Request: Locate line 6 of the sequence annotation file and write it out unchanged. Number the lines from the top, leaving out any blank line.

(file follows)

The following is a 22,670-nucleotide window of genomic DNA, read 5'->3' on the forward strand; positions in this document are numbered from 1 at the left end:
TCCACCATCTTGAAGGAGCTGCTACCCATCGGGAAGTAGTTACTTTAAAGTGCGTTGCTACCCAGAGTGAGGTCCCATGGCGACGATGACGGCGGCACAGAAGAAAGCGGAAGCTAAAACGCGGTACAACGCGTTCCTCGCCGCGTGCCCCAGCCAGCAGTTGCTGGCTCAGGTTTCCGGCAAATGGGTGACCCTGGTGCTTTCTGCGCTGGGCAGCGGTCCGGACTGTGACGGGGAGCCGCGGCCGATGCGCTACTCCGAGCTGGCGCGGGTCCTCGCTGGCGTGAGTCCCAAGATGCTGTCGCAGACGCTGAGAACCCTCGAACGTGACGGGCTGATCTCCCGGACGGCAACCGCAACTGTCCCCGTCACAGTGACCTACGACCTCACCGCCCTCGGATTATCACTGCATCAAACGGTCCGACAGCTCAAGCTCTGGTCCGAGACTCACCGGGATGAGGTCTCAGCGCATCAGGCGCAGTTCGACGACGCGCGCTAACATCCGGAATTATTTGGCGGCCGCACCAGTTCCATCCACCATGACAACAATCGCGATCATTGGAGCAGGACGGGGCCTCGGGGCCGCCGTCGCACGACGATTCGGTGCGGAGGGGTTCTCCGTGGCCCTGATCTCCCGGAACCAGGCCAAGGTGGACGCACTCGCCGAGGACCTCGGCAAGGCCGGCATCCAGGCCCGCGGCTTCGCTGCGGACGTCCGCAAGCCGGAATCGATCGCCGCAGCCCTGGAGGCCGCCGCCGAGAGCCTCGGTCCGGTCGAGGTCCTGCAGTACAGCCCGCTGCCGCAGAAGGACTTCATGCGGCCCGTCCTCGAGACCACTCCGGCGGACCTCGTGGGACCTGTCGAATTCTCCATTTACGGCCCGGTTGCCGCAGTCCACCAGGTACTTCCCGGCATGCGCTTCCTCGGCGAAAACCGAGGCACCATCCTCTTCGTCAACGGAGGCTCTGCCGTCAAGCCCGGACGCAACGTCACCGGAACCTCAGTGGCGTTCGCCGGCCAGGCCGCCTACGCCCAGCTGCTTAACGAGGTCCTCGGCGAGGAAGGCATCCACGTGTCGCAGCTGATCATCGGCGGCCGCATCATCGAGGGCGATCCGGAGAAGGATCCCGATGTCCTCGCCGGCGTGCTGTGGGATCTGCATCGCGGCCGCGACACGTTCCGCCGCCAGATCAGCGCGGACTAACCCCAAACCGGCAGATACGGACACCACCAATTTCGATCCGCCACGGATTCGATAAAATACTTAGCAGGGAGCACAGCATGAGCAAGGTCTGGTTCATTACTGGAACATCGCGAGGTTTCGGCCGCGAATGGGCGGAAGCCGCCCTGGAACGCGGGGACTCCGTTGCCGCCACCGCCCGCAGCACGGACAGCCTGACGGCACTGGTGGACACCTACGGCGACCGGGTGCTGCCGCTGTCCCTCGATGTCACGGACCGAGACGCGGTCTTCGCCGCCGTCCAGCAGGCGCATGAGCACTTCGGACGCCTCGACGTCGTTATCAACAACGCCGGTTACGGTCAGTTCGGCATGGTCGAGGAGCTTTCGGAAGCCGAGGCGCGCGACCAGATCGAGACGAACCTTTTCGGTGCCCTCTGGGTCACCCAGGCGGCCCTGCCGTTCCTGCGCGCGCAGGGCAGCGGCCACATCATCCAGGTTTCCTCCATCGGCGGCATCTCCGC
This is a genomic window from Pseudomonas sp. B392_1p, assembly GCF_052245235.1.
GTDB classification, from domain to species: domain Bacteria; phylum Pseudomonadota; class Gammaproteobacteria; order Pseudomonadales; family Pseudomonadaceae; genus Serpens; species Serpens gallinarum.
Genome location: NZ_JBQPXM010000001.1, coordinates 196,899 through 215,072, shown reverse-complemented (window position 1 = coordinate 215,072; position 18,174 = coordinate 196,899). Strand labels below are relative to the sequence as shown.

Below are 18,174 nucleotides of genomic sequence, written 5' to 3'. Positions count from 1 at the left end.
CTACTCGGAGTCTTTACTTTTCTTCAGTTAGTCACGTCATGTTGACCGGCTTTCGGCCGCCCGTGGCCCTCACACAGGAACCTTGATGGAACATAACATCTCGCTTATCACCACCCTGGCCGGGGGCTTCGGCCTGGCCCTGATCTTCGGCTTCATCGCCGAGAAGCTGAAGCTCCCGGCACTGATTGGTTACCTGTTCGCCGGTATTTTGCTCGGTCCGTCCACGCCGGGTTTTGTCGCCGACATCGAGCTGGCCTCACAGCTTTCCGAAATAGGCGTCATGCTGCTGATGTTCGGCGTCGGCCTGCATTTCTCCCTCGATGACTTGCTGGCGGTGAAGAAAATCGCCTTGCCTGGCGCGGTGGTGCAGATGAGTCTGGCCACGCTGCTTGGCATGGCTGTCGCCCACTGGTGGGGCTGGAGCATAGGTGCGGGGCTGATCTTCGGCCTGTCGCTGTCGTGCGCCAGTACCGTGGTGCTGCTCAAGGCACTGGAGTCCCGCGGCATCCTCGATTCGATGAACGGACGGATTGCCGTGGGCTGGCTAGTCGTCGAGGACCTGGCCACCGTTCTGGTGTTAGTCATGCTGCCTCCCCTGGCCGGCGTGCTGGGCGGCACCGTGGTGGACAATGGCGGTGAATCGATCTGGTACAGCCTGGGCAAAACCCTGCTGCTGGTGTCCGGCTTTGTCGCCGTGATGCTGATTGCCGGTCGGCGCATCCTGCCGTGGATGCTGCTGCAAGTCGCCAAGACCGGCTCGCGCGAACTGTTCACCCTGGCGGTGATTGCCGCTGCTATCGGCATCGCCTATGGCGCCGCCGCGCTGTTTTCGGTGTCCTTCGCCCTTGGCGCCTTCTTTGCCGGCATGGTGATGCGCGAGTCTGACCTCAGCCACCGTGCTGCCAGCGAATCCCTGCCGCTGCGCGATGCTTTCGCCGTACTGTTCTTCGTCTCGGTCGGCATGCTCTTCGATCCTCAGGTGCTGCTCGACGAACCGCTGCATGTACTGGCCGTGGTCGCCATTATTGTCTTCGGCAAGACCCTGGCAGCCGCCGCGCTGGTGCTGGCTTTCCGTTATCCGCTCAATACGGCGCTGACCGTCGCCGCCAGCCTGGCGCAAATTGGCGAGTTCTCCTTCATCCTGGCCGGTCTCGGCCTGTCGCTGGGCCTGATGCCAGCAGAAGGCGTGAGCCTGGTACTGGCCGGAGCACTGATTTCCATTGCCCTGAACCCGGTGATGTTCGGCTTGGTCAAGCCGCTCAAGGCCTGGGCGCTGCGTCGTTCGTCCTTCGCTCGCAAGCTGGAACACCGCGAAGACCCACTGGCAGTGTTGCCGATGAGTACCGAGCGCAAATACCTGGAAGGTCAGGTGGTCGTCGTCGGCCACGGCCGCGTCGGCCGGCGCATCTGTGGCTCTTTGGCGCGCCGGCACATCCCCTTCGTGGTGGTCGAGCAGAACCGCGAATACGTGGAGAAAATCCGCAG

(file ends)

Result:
Below are 18,174 nucleotides of genomic sequence, written 5' to 3'. Positions count from 1 at the left end.